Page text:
reCAPTCHA: stop spam. read books.

This is really cool. reCAPTCHA is a free CAPTCHA service that asks the user to type two words. They know the first word, but the second comes from a failed OCR scan. If you get the first word right, reCAPTCHA assumes you’re human, and they store your answer to the second word…they even run it by a few other humans to raise the confidence. Not only are you authenticated, you’re transcribing. According to reCAPTCHA, “in aggregate these little puzzles consume more than 150,000 hours of work each day”.

[For the record, I don’t know anyone at reCAPTCHA. I found them while reading up on CAPTCHAs for work.]

Advertisements

In the new office!

My company moved its office last week — this is our first week at home in the new digs. My desk is against a great brick wall, and next to a window that actually opens! I have a great view of Talcott Mountain, which should soon start turning to fall colors.

My new desk The view

Shameless bragging aside, now that the move’s finished, I’m about ready to get a new post up. The next one will be about arguing (or debating) on the job.

Trying some agility

I had an interesting conversation with a co-worker recently. We got to discussing a small project we were on back in January ’05, that basically involved creating a small dynamic questioner. You configure the interview by creating questions, and each possible answer to the question leads to either another question, or an outcome. We modelled the interview as a directed acyclic graph (I know, you already knew about DAGs — the link is for the other readers). We built a test tool that traversed the DAG, and reported all possible paths. We even (this was pretty cool) built an importer that created interviews from FreeMind mind maps…basically made FreeMind our GUI. We did all this in about 3 weeks (Java and XSL, if anyone’s wondering). We had fun, and both our management and our customers loved it. It’s loads easier to change the questions now than it would’ve been if the questions were just hard-coded, the way everyone expected it to be done. I think we even beat the estimate for that approach.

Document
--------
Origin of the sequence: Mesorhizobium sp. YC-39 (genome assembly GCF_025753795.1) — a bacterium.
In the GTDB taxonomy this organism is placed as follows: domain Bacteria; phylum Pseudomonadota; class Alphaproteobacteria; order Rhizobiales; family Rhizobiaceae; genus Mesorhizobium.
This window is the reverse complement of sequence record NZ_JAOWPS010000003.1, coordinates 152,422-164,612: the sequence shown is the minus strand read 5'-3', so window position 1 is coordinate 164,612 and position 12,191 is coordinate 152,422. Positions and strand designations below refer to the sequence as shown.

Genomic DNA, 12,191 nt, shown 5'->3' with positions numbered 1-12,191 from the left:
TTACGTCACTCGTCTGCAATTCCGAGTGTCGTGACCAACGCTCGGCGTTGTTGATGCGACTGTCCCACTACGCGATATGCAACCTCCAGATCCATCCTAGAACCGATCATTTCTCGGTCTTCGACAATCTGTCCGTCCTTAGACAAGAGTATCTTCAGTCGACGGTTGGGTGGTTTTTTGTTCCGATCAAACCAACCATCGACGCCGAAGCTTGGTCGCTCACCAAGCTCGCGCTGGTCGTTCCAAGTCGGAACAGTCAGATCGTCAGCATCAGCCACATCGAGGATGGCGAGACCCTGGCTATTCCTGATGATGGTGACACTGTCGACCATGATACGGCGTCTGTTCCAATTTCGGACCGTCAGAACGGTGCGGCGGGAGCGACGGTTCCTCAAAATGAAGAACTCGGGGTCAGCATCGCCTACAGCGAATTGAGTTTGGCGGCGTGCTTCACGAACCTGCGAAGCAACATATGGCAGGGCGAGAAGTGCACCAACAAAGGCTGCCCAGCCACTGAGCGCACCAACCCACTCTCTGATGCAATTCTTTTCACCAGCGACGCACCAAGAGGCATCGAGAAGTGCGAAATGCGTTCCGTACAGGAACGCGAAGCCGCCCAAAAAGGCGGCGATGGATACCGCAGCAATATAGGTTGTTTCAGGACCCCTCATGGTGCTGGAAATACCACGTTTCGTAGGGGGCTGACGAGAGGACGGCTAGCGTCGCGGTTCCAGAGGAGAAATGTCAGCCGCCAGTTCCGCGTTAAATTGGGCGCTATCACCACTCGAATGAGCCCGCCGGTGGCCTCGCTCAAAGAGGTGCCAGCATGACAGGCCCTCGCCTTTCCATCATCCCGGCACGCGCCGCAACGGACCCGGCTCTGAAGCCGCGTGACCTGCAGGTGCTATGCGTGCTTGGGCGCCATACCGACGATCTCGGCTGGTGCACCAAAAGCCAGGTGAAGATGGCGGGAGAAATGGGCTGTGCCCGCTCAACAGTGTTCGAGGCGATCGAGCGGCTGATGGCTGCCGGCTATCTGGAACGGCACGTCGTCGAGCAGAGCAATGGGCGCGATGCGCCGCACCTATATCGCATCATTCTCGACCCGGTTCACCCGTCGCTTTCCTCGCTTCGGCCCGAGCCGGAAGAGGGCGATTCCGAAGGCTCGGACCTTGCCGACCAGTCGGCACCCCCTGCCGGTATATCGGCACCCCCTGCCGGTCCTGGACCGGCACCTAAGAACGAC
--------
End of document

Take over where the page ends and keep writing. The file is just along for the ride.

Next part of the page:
Anyway. We realized the other day that our approach for that mini-project could be called agile. On the project, we tackled as much of the problem as we could understand, just trying to make things better. Dozens of special-case rules for which question is asked when? Let’s make that generic, and configure the questions. Redundant branches in that hierarchical question tree? Let’s optimize it into a DAG. Hard to write all that XML? Let’s use FreeMind for its nodes-to-XML interface, and transform it. Hard to test all 30,000-odd paths through this mess? Automatic tester. Build a little, see a little further, build a little more.

Now, I’m on a much larger, higher-profile project: replace our hand-grown portal (pretty cheesy) with a commercial portal product. How we implement the portal product will impact a lot of future development, since a number of other teams will be building for the portal, and learning from or building on our work. [This is what I’m hearing, anyway.] No one on the project has any experience with this portal product (horray!). After spinning my wheels a bit, I realized the only way we could get anything done was to start building, and find our way as we go. We need experience with this tool, we need scabs on our knees from falling down with it. So our approach this time will be more agile — more intentionally agile.

This makes my project manager a tad nervous, and with good reason, I think — agile isn’t what you’d call popular around the shop. Not that it’s been proven as a bad idea, it’s just that (I suspect) all these methods that emphasize coding and doing things without lots of up-front planning sound completely irresponsible to upper management. I think if I talked to some IT execs and said I had no concrete plan for implementing this portal product, they’d respond like my mom did when I said I had no concrete plan for getting through college.

But all that aside, we’re doing it anyway. It seems to me like the only real solution. I was encouraged when my manager (an ex-architect) said he’d be nervous if we weren’t doing it this way. What most surprised me about all this, though, was how easy it was to get everyone to agree. My PM is new to the company, my manager loves a good skunk-works project, the other developers on the project were interested — like all the stars aligned, or something. And to emphasize that effect, right after everyone agreed to it, I saw Raganwald’s post Just do it.